Stray booked me in a horrible hotel and took me out for an expensive dinner – I had to pay for myself of course. That’s worse than your date going Dutch on you.
Strayed out
And tomorrow will take my adventure to a next level. Tomorrow will throw me out in the deep, as I deliver my visa approval letter at the Vietnam costums, and thereby my last planned piece of paper, until the voluntering in Cambodia starts 10 days later.
I’ve been told to do north: Sapa, Halong Bay. Halfway: Hoi An, Dalat. Downsouth: the Mekong river delta. To buy a motorbike: I’ve met several people who did so, and that does really sound like an amazing way to travel, getting much more in touch with local life.
Either way, I have no idea how to fit it all, especially since I’ll probably take longer now planning and booking as I go.

But for now I have to day goodbye to lovely Laos. It was an absolute pleasure, and I’ll be dreaming of the day I come back, until I do!

First hand horror stories in Laos:
It wasn’t all moonlight and roses. There have been a few unpleasant incounters.
Like the time when Leila nearly got robbed, on that crossroad in Luang Prabang. In the middle of the night while we’re all standing there, discussing on going to bowling alley or not. Some guys on a scooter drove by and tried to rip off her purse. She screamed and they drove of empty handed.
Or the time Kevin was picked up by the Vang Vieng police, pretty much at random. They claimed he’d broken a glass door. He surely had an alibi and everything, and had no idea what they were talking about. But they kept hitting him, saying he had to admit; otherwise, they gave him the option, it’d be 30 days in jail. So he countered he wanted to speak with the embassy. They ended up just taking his passport; he could pick it up the next day, for 4 million kip(!)
Dave however did break a glass to get into his room he’d lost the key from in Vang Vieng. He ended up climbing his neighbours’ balcony to get to his own and opened the door through that window he broke. He did not get into trouble after explaining and apoligising to the hotel owner.
Other common things seen: cuts and bruses, bad ones, most of them caused by motorbike crashes, often combined with alcohol. Especially in Vang Vieng. Hard knock life on the road, people, be carefull and sht.

It seems today, that all you see, is sex-drugs-rock’n’roll and friends on tv

Day XXIII – April 10
blue lagoon
Today brings the final goodbye with Levi, very mellow and quite impersonal… “Bye, have fun, have a good life.” My first on-the-road crush and I skrewed it up by not undertaking any action.
phatok caveAnd here I thought I’d figured out by now one of my lessons was to follow things through, where I used to throw in the towel because I think I can’t do it or it might be too dangerous or scary, but live like there’s literally no tomorrow.

I make another trip to Blue Lagoon, by tuktuk this time, with Dave, David and Kevin, the two Germans we met here in the hostel. And besides swinging and splashing in that lovely pond, we go up to the cave and take the big walk around, wandering into the dark.
Dave has a sort of torch and it’s a lot easier, this one. But still a nice little adventure with lots of clambering over rocks, discovering new holes, and again some really nice views.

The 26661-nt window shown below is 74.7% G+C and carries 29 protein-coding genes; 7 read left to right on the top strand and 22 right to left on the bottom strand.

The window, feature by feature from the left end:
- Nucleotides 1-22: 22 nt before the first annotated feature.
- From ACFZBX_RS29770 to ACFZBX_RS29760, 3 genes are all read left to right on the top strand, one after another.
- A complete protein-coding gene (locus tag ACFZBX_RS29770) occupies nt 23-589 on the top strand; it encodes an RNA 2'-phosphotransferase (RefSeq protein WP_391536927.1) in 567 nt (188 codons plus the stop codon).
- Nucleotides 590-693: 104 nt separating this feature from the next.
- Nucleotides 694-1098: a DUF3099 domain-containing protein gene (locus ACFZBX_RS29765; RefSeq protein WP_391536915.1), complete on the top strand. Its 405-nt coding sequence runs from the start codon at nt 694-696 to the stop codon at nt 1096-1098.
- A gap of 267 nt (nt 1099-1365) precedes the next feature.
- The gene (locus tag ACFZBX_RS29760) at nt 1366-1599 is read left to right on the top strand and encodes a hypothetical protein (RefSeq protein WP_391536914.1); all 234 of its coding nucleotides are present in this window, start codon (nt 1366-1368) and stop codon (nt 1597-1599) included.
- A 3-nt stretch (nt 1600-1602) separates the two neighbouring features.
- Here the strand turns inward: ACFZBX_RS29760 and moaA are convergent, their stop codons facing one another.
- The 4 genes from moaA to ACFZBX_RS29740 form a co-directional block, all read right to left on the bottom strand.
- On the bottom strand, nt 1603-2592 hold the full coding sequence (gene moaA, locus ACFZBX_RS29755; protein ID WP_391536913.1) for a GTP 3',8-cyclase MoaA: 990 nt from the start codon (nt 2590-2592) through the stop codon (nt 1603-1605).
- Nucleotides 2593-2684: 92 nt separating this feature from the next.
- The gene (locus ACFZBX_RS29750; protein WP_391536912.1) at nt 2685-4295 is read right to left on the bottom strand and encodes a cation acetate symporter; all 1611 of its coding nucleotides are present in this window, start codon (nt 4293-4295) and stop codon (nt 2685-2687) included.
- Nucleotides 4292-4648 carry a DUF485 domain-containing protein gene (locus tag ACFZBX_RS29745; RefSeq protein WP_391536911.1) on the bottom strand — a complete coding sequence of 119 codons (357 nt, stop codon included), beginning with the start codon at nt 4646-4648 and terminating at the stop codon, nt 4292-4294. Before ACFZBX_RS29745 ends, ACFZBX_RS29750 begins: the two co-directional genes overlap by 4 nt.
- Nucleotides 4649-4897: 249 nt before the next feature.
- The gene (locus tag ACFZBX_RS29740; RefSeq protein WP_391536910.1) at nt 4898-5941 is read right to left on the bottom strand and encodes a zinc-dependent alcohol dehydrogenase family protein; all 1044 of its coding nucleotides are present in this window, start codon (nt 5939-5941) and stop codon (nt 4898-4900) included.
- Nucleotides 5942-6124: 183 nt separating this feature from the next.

When we come back, we sit down at a diner for a good meal and some Family Guy. We try to leave, but before we’re done paying a new episode has started. Near the end I’m contemplating on having icecream for desert, but decide against it so we can finally leave, after just sitting for over 2 hours.

It’s this thing here: everywhere you see screens playing reruns of Friends, Family Guy and the occasional Southpark, and travellers captured by the moving images. It’s easy to get stuck waisting time like that.

family guy
We skip the river and just have a quiet evening at the island. It’s a Buddhist holiday, so there isn’t allowed to be any loud music.
Again heavy rain and thunder pour down this evening. It’s getting closer to the rainy season, or it’s coming sooner this year. But we’re safe in our little cabana.
I get a Kate Hudson (in How To Loose A Guy) from Kevin.
It’s another common thing: comparing people you meet anew to celebrities.
David lights my potential last cigarette, [that lasted for 4 days… Sorry David,] and we have interesting conversations, until he gets drunk – for the second time in his life he claims. That’s what Vang Vieng does to you…

Did I mention how over time your standards of hygiene adapt?
At first I used a wipey ceveral times a day, cleaning my face, hands, feet… Now just washing with water every once in a while is fine for my hands, and the daily shower will do for the rest.
I still want my toilet paper, but don’t mind if it’s a squatter.
My feet get real dirty, but that just suits the local belief that they are not just physically but also spiritually the lowest part of the body.
I used to ask for ‘no ice’, now I hardly check if it was purified. The whole in the middle of the cube should tell you it is.
You extend the amount of time it’s OK for clothes to be worn.
And make up: I bother to do it once every so many days now. It’s too much hassle to sit down every day and spend 10 minutes staring into a mirror.
Mosquitospray; I started out applying it several times a day. But still, especially those first days, my legs and feet were covered with bites. Over time I applied less, only at dusk, until I left it all together. Now I just use that Columbian after-product my brother gave me after his trip there, to stop the bites from itching and me from scratching. I mean, it’s not like I’ll get bitten any more now; less actually. New bites every day, of course, but still.